Recently divorced Gillian Armstead-Bancroft has returned to Freedom, Kansas, with two kids, no money, seriously dented self-respect—and a curse that’s robbed her of her magical powers. Nothing in life has turned out as this always-good girl (and secret bruja) thought it would. And when a good girl is under a curse that turns all her good intentions to ash, the obvious fix is to try out being bad. Preferably with her childhood friend, Nicky Mendoza, who is now a successful artist and still the only man who has ever satisfied her in bed. Meanwhile, things are changing in the town of Freedom. The run-down East Side is getting a boost, and Gillian’s noisy, nosy family is leading the charge. There’s a role there for Gillian, if she’s willing to take it . . . and if she can let go of the idea that success looks like the life she left behind, which was all big-city sparkle, name-brand luxury and soul-crushing emptiness.
Angelina M. Lopez’s Full Moon Over Freedom, her sequel to After Hours on Milagro Street, delivers on all expectations. It’s both powerful and sweet to see Gillian and Nicky rekindle their romance. They’ve lived separate lives for the past 13 years, but from the moment they reunite, Nicky is once again the only person Gillian lets herself be truly honest with. And when it comes to her sexuality—her needs, her desires—their compatibility is off the charts. If you’re a reader who enjoys the “healed by the magic of great sex” trope, you will absolutely love this book. Mixing in with all of the classic plot elements is actual magic, which in Lopez’s hands is tangible, present and beautifully imperfect. Refreshingly, it doesn’t solve all of Gillian and Nicky’s problems and it also results in contact with the spirit realm, moments that are alternately unsettling and enchanting—sometimes both at once.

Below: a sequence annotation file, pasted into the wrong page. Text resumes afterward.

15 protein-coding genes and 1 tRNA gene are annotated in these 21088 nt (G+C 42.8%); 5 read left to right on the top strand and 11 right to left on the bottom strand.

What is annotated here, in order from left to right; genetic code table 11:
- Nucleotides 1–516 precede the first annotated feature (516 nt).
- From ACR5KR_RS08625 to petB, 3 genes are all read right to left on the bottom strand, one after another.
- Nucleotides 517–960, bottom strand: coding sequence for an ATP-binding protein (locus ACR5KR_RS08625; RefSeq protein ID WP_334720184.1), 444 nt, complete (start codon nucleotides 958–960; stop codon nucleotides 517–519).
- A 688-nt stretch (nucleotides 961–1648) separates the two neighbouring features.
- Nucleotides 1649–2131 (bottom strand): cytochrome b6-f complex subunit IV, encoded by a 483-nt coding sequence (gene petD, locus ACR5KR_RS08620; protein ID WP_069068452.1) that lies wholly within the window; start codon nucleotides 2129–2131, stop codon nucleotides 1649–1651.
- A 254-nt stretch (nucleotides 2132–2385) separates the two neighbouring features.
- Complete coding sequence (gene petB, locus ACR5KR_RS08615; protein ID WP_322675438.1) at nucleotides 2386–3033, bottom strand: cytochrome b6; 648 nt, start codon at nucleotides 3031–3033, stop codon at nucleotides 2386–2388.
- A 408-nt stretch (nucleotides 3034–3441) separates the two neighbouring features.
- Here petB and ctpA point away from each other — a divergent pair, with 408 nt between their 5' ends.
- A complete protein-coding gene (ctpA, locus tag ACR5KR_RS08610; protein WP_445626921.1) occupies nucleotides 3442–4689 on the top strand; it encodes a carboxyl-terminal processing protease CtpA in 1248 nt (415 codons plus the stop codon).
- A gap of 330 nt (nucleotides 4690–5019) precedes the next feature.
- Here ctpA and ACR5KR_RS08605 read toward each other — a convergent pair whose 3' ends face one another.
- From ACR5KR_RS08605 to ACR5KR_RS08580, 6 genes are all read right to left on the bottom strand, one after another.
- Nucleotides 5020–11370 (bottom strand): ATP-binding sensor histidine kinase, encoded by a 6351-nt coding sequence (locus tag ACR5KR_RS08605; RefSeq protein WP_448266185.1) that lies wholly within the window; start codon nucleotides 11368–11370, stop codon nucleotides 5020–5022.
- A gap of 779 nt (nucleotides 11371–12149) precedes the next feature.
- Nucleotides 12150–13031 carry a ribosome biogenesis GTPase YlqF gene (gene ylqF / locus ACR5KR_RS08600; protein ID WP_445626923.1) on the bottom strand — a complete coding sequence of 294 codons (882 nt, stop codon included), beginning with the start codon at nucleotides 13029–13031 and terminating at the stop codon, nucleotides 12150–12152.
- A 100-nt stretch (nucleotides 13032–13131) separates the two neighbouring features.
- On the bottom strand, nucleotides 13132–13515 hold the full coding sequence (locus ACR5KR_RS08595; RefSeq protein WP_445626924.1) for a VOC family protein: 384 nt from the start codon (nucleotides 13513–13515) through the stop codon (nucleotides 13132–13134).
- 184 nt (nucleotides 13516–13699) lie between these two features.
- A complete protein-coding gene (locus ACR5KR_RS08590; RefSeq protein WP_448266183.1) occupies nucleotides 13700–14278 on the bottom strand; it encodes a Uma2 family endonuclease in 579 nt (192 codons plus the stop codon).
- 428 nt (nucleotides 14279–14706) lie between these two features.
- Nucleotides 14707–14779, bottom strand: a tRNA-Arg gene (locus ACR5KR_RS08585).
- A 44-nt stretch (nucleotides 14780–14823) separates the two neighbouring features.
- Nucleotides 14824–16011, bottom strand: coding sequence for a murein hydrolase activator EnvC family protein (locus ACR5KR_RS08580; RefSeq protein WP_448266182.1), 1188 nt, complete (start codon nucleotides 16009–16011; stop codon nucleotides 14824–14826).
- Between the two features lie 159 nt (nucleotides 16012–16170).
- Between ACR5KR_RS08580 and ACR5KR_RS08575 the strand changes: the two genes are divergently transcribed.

Gillian’s Mexican American identity, which Lopez shares, radiates throughout the book. Full Moon Over Freedom unpacks the Latinx history of Kansas, showing how the struggles of women in the past trickle down into the prejudices of today through an infuriating heartbreaker of a historical story based on a real court case. This is the work of a writer who knows and celebrates her community and her culture. It’s also a love story that embraces the unusual, celebrates the unsung and makes you believe the words of another famous Kansan: There’s no place like home.